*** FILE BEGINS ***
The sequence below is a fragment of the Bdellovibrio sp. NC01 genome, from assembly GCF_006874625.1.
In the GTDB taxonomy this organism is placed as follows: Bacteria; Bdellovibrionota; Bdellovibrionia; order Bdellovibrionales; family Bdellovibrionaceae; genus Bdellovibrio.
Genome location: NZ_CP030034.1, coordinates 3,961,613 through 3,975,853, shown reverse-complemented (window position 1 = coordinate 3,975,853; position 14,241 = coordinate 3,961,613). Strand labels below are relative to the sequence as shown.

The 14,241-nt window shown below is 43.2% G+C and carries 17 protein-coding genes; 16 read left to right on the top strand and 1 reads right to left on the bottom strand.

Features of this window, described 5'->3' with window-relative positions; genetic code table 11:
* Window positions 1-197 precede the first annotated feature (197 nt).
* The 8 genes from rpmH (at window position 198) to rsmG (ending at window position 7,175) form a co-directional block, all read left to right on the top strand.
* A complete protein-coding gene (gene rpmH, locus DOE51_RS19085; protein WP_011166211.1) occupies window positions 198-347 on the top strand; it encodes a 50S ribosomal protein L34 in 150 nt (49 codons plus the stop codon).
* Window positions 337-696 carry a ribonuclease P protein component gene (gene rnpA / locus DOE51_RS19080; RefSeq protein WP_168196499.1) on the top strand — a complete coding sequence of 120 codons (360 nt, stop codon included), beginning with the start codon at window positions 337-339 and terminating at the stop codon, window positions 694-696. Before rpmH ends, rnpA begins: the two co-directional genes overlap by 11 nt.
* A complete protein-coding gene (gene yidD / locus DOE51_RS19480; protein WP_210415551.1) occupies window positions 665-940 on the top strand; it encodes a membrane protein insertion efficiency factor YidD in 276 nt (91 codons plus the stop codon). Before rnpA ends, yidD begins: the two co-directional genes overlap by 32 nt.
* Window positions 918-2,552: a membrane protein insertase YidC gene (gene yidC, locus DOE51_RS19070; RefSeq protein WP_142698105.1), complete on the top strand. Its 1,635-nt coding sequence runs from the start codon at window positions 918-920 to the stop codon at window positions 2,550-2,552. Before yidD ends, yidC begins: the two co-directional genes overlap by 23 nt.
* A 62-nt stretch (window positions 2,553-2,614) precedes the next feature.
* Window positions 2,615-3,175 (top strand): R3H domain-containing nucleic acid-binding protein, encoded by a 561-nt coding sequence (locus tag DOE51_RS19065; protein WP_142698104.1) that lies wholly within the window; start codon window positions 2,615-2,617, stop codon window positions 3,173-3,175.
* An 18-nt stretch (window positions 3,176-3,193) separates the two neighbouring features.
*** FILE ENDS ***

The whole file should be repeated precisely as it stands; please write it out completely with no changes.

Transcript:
The sequence below is a fragment of the Bdellovibrio sp. NC01 genome, from assembly GCF_006874625.1.
In the GTDB taxonomy this organism is placed as follows: Bacteria; Bdellovibrionota; Bdellovibrionia; order Bdellovibrionales; family Bdellovibrionaceae; genus Bdellovibrio.
Genome location: NZ_CP030034.1, coordinates 3,961,613 through 3,975,853, shown reverse-complemented (window position 1 = coordinate 3,975,853; position 14,241 = coordinate 3,961,613). Strand labels below are relative to the sequence as shown.

The 14,241-nt window shown below is 43.2% G+C and carries 17 protein-coding genes; 16 read left to right on the top strand and 1 reads right to left on the bottom strand.

Features of this window, described 5'->3' with window-relative positions; genetic code table 11:
* Window positions 1-197 precede the first annotated feature (197 nt).
* The 8 genes from rpmH (at window position 198) to rsmG (ending at window position 7,175) form a co-directional block, all read left to right on the top strand.
* A complete protein-coding gene (gene rpmH, locus DOE51_RS19085; protein WP_011166211.1) occupies window positions 198-347 on the top strand; it encodes a 50S ribosomal protein L34 in 150 nt (49 codons plus the stop codon).
* Window positions 337-696 carry a ribonuclease P protein component gene (gene rnpA / locus DOE51_RS19080; RefSeq protein WP_168196499.1) on the top strand — a complete coding sequence of 120 codons (360 nt, stop codon included), beginning with the start codon at window positions 337-339 and terminating at the stop codon, window positions 694-696. Before rpmH ends, rnpA begins: the two co-directional genes overlap by 11 nt.
* A complete protein-coding gene (gene yidD / locus DOE51_RS19480; protein WP_210415551.1) occupies window positions 665-940 on the top strand; it encodes a membrane protein insertion efficiency factor YidD in 276 nt (91 codons plus the stop codon). Before rnpA ends, yidD begins: the two co-directional genes overlap by 32 nt.
* Window positions 918-2,552: a membrane protein insertase YidC gene (gene yidC, locus DOE51_RS19070; RefSeq protein WP_142698105.1), complete on the top strand. Its 1,635-nt coding sequence runs from the start codon at window positions 918-920 to the stop codon at window positions 2,550-2,552. Before yidD ends, yidC begins: the two co-directional genes overlap by 23 nt.
* A 62-nt stretch (window positions 2,553-2,614) precedes the next feature.
* Window positions 2,615-3,175 (top strand): R3H domain-containing nucleic acid-binding protein, encoded by a 561-nt coding sequence (locus tag DOE51_RS19065; protein WP_142698104.1) that lies wholly within the window; start codon window positions 2,615-2,617, stop codon window positions 3,173-3,175.
* An 18-nt stretch (window positions 3,176-3,193) separates the two neighbouring features.